1. Be accountable for all property received
  2. Examine proofs of claims and object to the allowance of any claim that is improper
  3. Oppose the discharge of a debtor if appropriate
  4. Furnish such information concerning the estate and the estate’s administration as is requested by a party in interest, unless the court orders otherwise
  5. Make a final report and file a final account of the administration of the estate with the United States Trustee and the court

11 U.S.C. Section 1183(b); 28 U.S.C. Section 704(a).

Consensual Versus Nonconsensual Plans

The Subchapter V trustee plays a limited traditional role as a trustee, since most debtors continue to operate the business and remain in possession of the debtor’s assets. Subchapter V trustees, however, have a unique duty to “facilitate the development of a consensual plan of reorganization.”10 No other trustee has this duty, and it generally requires the Subchapter V trustee to work with the debtor and actively engage with creditors to confirm a consensual plan.11 This duty is instrumental to implement effectively the statutory purpose of the SBRA and confirm a consensual plan.

Thus, with the earlier termination of the trustee,  more costs savings may be realized by the debtor  with a consensual plan than with a nonconsensual plan.

Since all impaired classes accept a consensual plan, the debtor generally makes payments under the plan directly. Once the plan has been substantially consummated, the Subchapter V trustee’s services are terminated.12 Substantial consummation generally occurs upon “commencement of distribution under the plan.”13 Thus, with the earlier termination of the trustee, more costs savings may be realized by the debtor with a consensual plan than with a nonconsensual plan.

If the plan is nonconsensual and approved through cramdown criteria, generally the Subchapter V trustee rather than the debtor makes the payments under the plan to the creditors, unless the plan or court order provides otherwise.14 Services of the Subchapter V trustee continue until a court enters an order terminating them, but they generally continue until the debtor is discharged.

While the Subchapter V trustee makes payments under the nonconsensual plan, the trustee is not a mere disbursing agent. Unlike a Chapter 7, Chapter 11, or Chapter 13 trustee, a case-by-case Subchapter V trustee’s compensation has nothing to do with the amount of funds disbursed, but instead is an hourly rate based on services rendered.15 If the Subchapter V trustee makes payments through an account managed by the trustee, it unnecessarily adds hourly costs and works against one of the primary purposes of the Subchapter V—to reduce costs to help businesses emerge from bankruptcy successfully.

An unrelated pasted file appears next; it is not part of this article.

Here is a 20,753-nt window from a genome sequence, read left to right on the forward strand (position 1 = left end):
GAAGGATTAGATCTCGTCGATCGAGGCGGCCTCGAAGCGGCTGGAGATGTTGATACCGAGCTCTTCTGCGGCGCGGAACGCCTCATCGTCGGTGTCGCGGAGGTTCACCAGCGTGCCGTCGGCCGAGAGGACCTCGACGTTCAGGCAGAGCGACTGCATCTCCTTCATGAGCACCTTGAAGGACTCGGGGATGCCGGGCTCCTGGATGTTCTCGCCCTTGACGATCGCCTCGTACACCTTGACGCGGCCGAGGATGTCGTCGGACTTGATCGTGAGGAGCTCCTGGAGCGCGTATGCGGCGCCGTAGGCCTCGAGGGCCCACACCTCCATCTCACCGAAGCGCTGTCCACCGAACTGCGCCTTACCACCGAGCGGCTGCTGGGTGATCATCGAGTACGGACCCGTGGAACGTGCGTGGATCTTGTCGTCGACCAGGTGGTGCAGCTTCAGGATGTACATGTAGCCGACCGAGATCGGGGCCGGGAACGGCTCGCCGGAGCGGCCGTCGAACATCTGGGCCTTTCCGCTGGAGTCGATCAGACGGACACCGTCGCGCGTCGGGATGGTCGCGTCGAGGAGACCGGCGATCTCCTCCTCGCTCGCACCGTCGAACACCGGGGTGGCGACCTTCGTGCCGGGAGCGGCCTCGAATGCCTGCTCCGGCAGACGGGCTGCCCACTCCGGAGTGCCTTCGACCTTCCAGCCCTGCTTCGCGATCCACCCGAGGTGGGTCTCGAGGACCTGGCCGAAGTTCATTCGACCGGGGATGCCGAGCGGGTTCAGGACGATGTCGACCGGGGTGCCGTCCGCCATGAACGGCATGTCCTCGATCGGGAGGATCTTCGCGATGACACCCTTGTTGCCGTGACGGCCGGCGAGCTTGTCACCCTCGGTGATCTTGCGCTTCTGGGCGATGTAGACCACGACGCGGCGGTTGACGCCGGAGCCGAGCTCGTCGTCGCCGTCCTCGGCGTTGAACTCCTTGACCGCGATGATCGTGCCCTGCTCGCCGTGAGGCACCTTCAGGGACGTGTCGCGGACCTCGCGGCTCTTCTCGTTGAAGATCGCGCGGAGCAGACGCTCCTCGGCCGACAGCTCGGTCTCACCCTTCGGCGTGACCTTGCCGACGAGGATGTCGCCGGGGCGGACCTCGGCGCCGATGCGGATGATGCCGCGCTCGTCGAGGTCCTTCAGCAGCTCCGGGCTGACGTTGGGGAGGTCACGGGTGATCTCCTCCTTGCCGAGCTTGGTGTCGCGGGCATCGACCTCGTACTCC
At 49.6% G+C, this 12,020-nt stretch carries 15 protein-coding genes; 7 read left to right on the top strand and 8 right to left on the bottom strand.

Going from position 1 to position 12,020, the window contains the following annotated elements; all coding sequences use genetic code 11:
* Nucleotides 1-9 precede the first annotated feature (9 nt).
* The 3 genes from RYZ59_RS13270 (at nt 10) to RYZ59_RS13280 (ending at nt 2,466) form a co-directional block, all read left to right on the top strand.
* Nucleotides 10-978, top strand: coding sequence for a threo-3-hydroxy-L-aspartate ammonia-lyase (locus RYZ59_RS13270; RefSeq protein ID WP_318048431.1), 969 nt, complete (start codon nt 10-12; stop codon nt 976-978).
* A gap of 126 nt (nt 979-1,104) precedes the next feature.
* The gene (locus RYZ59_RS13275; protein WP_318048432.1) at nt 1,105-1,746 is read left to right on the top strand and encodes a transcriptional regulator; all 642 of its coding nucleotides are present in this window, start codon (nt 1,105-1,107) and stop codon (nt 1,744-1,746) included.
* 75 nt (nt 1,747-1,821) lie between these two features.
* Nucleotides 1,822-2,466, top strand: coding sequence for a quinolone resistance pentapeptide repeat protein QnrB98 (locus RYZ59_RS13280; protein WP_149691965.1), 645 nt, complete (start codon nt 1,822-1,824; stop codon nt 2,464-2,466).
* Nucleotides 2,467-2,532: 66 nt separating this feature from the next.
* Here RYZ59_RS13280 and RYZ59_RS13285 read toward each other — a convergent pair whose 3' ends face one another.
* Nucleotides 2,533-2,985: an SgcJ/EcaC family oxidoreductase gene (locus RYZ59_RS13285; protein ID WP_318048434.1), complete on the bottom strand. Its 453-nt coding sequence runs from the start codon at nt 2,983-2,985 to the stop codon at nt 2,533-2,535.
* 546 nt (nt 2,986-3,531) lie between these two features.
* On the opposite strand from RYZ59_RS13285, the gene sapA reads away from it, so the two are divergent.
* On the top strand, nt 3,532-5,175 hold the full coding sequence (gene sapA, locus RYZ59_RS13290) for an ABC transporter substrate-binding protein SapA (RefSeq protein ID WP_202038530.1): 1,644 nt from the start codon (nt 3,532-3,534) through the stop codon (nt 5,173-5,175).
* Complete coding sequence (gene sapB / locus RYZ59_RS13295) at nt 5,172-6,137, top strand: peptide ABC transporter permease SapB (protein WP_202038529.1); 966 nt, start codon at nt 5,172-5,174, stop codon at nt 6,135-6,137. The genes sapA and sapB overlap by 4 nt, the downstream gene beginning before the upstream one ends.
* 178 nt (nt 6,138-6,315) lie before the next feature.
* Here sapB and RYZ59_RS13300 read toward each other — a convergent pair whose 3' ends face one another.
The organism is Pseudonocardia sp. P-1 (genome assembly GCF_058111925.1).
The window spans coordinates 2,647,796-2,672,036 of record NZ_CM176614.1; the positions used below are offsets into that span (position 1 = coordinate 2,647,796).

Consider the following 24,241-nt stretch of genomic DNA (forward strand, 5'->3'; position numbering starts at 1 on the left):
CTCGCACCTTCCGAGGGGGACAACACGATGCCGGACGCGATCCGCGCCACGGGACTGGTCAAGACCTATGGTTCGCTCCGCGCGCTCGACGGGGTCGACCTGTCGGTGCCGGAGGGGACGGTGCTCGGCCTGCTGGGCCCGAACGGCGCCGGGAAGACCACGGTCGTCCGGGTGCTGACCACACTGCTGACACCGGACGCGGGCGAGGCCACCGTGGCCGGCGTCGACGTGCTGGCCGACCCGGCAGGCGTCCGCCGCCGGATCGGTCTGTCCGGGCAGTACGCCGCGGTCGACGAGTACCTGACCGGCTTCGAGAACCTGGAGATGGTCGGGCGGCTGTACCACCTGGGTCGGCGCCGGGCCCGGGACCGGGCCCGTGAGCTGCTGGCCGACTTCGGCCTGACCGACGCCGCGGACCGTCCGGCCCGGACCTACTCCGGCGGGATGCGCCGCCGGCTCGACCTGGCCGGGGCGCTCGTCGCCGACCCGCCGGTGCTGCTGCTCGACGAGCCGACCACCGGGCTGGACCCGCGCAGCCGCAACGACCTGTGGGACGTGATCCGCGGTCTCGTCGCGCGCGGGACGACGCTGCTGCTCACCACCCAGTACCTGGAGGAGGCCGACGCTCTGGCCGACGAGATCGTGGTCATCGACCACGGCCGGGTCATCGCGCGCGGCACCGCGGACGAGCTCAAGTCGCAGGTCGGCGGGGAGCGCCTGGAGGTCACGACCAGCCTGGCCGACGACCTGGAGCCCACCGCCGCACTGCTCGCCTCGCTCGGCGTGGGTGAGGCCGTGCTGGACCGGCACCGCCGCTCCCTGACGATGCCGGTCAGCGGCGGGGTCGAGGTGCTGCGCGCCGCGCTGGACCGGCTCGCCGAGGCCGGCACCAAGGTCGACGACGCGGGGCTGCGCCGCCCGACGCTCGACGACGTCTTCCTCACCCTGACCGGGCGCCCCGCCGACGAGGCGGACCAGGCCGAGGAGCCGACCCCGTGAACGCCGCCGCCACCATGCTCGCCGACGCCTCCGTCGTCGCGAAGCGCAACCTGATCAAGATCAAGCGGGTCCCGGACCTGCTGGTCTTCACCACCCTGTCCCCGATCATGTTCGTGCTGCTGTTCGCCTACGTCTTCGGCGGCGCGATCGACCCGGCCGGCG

After confirmation of the plan, the Subchapter V trustee is also required to file any necessary reports or any other reports that the court orders.16

Investigations and Reports

Pursuant to 11 U.S.C. Section 1106(a)(3), the Subchapter V trustee is also required to “investigate the acts, conduct, assets, liabilities, and financial condition of the debtor, the operation of the debtor’s business and the desirability of the continuance of such business, and any other matter relevant to the case or to the formulation of a plan.” Once the investigation is complete, the Subchapter V trustee must file a statement of the investigation that identifies “any fact ascertained pertaining to fraud, dishonesty, incompetence, misconduct, mismanagement, or irregularity in the management of the affairs of the debtor, or to a cause of action available to the estate.”17

If the Subchapter V trustee is required to conduct an investigation, the inquiry should proceed without causing delay to the potentially successful reorganization of the case, and the trustee “should take care not to devote time or expense to matters that will have little benefit to the estate” or that are duplicative of other parties’ efforts.18 For this reason, a Subchapter V trustee should be careful to not be overzealous; otherwise, the trustee runs the risk of not being compensated for those services.